The extraordinary new novel from the acclaimed author of Bad Behavior and Two Girls, Fat and Thin, Veronica is about flesh and spirit, vanity, mortality, and mortal affection. Set mostly in Paris and Manhattan in the desperately glittering 1980s, it has the timeless depth and moral power of a fairy tale.
As a teenager on the streets of San Francisco, Alison is discovered by a photographer and swept into the world of fashion-modeling in Paris and Rome. When her career crashes and a love affair ends disastrously, she moves to New York City to build a new life. There she meets Veronica—an older wisecracking eccentric with her own ideas about style, a proofreader who comes to work with a personal “office kit” and a plaque that reads “Still Anal After All These Years.” Improbably, the two women become friends. Their friendship will survive not only Alison’s reentry into the seductive nocturnal realm of fashion, but also Veronica’s terrible descent into the then-uncharted realm of AIDS. The memory of their friendship will continue to haunt Alison years later, when she, too, is aging and ill and is questioning the meaning of what she experienced and who she became during that time.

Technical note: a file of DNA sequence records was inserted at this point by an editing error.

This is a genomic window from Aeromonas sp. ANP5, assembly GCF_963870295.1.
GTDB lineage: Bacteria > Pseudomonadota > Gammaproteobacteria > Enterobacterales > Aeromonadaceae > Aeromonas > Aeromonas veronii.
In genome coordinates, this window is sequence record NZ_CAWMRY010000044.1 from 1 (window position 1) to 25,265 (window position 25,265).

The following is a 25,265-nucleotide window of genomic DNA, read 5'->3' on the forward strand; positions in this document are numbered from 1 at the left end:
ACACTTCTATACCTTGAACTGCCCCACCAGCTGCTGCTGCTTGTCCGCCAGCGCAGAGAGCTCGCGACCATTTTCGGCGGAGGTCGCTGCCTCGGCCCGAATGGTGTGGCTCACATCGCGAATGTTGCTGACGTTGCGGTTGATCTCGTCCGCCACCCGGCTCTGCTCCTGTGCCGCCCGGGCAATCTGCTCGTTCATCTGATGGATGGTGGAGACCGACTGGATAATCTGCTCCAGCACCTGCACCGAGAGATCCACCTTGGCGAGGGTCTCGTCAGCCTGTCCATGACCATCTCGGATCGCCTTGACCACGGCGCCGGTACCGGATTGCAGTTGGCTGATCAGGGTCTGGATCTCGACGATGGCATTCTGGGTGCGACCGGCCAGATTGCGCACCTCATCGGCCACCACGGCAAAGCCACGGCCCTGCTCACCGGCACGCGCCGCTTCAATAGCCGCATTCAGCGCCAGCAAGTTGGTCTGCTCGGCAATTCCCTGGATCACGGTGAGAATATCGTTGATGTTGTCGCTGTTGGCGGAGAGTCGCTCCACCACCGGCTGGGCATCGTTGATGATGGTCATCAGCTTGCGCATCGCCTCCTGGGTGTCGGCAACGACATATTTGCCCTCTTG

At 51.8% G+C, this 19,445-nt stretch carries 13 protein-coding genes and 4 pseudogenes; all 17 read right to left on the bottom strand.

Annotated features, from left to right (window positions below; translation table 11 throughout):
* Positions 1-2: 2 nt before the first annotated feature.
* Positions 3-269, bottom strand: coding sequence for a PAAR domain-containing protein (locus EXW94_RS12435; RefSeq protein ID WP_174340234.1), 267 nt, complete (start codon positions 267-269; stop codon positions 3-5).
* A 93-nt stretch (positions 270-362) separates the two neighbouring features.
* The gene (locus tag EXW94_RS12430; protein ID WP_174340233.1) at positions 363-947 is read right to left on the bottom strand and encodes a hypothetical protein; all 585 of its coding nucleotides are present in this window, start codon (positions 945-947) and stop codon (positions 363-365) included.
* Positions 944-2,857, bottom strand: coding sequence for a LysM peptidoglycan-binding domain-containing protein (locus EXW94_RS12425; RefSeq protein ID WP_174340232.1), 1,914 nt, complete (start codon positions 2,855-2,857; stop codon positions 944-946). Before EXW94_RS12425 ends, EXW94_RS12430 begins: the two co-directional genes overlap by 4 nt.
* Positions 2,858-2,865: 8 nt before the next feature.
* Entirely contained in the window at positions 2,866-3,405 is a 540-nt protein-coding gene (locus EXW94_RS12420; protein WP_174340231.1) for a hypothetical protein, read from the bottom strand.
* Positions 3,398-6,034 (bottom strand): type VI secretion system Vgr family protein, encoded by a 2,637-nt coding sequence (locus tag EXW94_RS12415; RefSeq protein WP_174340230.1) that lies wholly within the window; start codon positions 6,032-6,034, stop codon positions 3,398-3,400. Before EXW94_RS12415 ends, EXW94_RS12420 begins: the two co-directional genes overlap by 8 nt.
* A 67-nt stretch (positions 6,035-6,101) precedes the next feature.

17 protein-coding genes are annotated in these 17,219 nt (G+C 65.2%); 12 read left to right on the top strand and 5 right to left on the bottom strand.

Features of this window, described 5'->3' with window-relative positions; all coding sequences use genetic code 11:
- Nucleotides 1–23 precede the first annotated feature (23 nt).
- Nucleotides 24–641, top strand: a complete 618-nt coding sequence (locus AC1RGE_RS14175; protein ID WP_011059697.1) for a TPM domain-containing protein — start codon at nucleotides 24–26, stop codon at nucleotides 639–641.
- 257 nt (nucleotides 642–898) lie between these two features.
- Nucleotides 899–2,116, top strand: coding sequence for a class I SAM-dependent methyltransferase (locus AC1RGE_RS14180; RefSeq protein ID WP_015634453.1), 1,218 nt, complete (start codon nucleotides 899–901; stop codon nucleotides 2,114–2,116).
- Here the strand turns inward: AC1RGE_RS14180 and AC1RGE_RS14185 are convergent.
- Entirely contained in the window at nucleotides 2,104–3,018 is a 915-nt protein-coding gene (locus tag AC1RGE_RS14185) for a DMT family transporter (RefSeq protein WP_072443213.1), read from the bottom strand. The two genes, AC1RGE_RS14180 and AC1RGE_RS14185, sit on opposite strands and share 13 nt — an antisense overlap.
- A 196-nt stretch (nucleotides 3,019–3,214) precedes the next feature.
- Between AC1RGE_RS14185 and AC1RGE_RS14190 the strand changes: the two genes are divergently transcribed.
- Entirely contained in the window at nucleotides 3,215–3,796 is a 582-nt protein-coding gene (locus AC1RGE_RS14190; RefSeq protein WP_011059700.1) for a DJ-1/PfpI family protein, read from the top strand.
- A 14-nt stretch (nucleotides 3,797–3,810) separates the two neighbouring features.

Masterfully layering time and space, thought and sensation, Mary Gaitskill dazzles the reader with psychological insight and a mystical sense of the soul’s hurtling passage through the world. A novel unlike any other, Veronica is a tour de force about the fragility and mystery of human relationships, the failure of love, and love’s abiding power. It shines on every page with depth of feeling and formal beauty.
I do love MG
MG's words are beauty, even when the subject of her book is not so much, or so directly, about beauty. Her prose is tense and moody here and her insights go deep. Veronica is a glory of a book, but not without a (forgivable) disappointment or two along the way. The reading is well done; well paced and emotive without being overly dramatic.